Landfill liner saves $1 million: “a very good news story”

Perth Landfill
Photo credit: Google Maps
Posted on: September 15, 2021

During the past year, the town of Perth’s staff have been working hard to create a new landfill expansion site, taking on the oversight of this project themselves rather than hiring an outside team. During Tuesday evening’s Committee of the Whole meeting, Director of Environmental Services Grant Machan shared some great news about this project with Perth’s town council.

“As you know,” Machan explained, “we have had difficulty securing sufficient clay for the liner, which is critical for this project.” Suitable clay in sufficient quantity proved impossible to find, therefore “staff has been working diligently with the Minister of Environment to secure materials.  We were able to secure a geosynthetic liner.”

The cost of the original proposed clay liner was expected to cost $1.2 million.  The new geosynthetic liner costs just over $150 000; saving Perth one million dollars from the $4 million project. 

“This is a very good news story,” celebrated Machan. 

Machan shared details with council, including photos and a detailed description of how the liner is installed. “Liner sheets come in rolls like carpet – we’ll roll it out in the landfill bed,” he explained.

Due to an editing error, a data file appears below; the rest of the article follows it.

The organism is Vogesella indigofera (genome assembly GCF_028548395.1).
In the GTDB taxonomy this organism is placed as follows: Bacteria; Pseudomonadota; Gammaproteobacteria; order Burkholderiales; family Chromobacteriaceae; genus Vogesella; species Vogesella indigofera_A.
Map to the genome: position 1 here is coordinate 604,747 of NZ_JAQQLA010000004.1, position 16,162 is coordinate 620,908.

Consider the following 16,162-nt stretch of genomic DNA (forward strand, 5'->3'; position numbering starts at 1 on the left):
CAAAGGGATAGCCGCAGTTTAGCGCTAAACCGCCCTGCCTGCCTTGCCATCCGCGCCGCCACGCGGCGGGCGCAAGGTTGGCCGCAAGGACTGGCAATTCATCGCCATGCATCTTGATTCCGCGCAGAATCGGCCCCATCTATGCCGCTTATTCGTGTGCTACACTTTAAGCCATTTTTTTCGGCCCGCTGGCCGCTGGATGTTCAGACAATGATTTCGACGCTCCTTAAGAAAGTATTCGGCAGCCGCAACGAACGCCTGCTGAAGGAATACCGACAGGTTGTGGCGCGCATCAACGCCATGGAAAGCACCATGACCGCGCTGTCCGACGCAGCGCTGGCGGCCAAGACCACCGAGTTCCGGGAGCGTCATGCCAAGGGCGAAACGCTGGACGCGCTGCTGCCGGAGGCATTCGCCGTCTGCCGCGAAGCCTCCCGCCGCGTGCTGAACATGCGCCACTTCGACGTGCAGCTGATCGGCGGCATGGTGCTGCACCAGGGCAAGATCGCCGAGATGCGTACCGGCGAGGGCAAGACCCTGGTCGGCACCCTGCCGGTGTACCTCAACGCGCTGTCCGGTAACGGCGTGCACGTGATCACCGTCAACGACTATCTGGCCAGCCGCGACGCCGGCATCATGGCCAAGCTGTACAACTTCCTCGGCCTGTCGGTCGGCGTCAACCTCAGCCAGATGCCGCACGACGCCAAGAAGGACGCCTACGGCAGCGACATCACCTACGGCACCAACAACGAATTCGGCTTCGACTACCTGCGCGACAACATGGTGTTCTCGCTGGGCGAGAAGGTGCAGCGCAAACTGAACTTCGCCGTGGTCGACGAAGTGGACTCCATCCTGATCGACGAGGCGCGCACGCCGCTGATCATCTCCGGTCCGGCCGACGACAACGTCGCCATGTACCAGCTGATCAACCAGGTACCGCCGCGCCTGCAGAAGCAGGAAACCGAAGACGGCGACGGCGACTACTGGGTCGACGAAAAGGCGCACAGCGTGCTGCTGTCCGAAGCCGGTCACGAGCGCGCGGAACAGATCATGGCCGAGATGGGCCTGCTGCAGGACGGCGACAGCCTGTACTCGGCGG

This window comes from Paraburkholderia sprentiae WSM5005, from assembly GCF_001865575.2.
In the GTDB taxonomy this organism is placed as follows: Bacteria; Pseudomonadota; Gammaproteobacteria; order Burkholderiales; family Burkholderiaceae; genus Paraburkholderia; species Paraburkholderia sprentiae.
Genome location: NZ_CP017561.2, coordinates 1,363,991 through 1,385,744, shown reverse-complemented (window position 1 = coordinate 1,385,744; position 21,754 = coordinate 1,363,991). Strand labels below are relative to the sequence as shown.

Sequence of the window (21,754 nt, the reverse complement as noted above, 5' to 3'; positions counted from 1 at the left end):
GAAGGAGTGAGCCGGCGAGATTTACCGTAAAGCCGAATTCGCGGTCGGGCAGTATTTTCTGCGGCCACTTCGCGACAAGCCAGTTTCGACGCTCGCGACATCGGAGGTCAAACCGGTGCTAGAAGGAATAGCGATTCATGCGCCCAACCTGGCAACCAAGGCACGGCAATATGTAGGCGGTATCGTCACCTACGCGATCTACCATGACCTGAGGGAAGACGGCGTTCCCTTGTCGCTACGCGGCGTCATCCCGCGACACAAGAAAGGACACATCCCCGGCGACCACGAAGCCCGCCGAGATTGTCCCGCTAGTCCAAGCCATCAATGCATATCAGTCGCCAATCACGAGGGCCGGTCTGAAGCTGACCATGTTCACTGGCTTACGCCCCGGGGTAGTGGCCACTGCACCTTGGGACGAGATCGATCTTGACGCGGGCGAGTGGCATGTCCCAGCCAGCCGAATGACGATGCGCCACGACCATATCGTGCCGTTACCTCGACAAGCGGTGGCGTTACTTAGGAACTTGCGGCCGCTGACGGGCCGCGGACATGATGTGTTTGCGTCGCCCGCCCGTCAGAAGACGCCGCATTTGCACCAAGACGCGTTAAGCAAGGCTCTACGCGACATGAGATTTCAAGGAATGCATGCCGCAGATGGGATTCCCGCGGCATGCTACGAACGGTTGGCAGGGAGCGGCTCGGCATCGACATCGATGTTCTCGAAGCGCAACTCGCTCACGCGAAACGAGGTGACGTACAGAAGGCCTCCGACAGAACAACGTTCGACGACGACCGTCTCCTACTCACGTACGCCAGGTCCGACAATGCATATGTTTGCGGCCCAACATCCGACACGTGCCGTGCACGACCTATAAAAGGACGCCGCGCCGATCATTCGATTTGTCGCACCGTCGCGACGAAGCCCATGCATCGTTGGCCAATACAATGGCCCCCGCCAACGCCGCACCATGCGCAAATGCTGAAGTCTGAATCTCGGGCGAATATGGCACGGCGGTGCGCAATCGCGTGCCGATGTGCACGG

“This is really good news – surprising news! Let’s get it installed real quick before someone changes their mind,” laughed Mayor Fenik. “Is the [liner’s] longevity comparable to the clay?”

Machan assured council the geosynthetic liner’s lifetime is deemed to be comparable to the clay, and added that it is made in Ontario. 

Councillor Brock McPherson praised Machan for finding such an excellent solution. “That’s awesome news about the liner; we’re saving a million dollars. Great work with that.”

Machan also shared that the forced main – a pressurized line through the entire landfill site – is complete. As well, the flat pad where the landfill proper is going to be is near completion. Concrete structures are in place for the pump stations, and a stormwater pond is being created. 

The landfill expansion project began in April of this year.

Article by Janelle Labelle

Hometown News
Author: Hometown News